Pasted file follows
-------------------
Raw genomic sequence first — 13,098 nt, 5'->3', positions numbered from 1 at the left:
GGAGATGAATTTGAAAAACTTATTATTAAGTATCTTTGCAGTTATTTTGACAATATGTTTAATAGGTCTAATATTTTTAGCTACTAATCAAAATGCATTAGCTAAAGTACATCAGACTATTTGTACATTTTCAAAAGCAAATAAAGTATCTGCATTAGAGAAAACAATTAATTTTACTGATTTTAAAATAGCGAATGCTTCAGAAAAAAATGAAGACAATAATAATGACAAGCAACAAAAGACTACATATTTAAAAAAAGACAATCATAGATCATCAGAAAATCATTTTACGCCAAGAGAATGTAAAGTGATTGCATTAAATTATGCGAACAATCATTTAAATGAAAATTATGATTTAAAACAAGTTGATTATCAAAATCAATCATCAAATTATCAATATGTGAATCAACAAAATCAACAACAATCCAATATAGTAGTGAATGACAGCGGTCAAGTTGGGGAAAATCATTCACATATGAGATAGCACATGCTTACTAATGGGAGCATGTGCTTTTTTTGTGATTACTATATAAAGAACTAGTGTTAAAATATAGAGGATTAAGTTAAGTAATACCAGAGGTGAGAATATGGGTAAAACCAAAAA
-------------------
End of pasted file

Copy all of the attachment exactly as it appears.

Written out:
Raw genomic sequence first — 13,098 nt, 5'->3', positions numbered from 1 at the left:
GGAGATGAATTTGAAAAACTTATTATTAAGTATCTTTGCAGTTATTTTGACAATATGTTTAATAGGTCTAATATTTTTAGCTACTAATCAAAATGCATTAGCTAAAGTACATCAGACTATTTGTACATTTTCAAAAGCAAATAAAGTATCTGCATTAGAGAAAACAATTAATTTTACTGATTTTAAAATAGCGAATGCTTCAGAAAAAAATGAAGACAATAATAATGACAAGCAACAAAAGACTACATATTTAAAAAAAGACAATCATAGATCATCAGAAAATCATTTTACGCCAAGAGAATGTAAAGTGATTGCATTAAATTATGCGAACAATCATTTAAATGAAAATTATGATTTAAAACAAGTTGATTATCAAAATCAATCATCAAATTATCAATATGTGAATCAACAAAATCAACAACAATCCAATATAGTAGTGAATGACAGCGGTCAAGTTGGGGAAAATCATTCACATATGAGATAGCACATGCTTACTAATGGGAGCATGTGCTTTTTTTGTGATTACTATATAAAGAACTAGTGTTAAAATATAGAGGATTAAGTTAAGTAATACCAGAGGTGAGAATATGGGTAAAACCAAAAA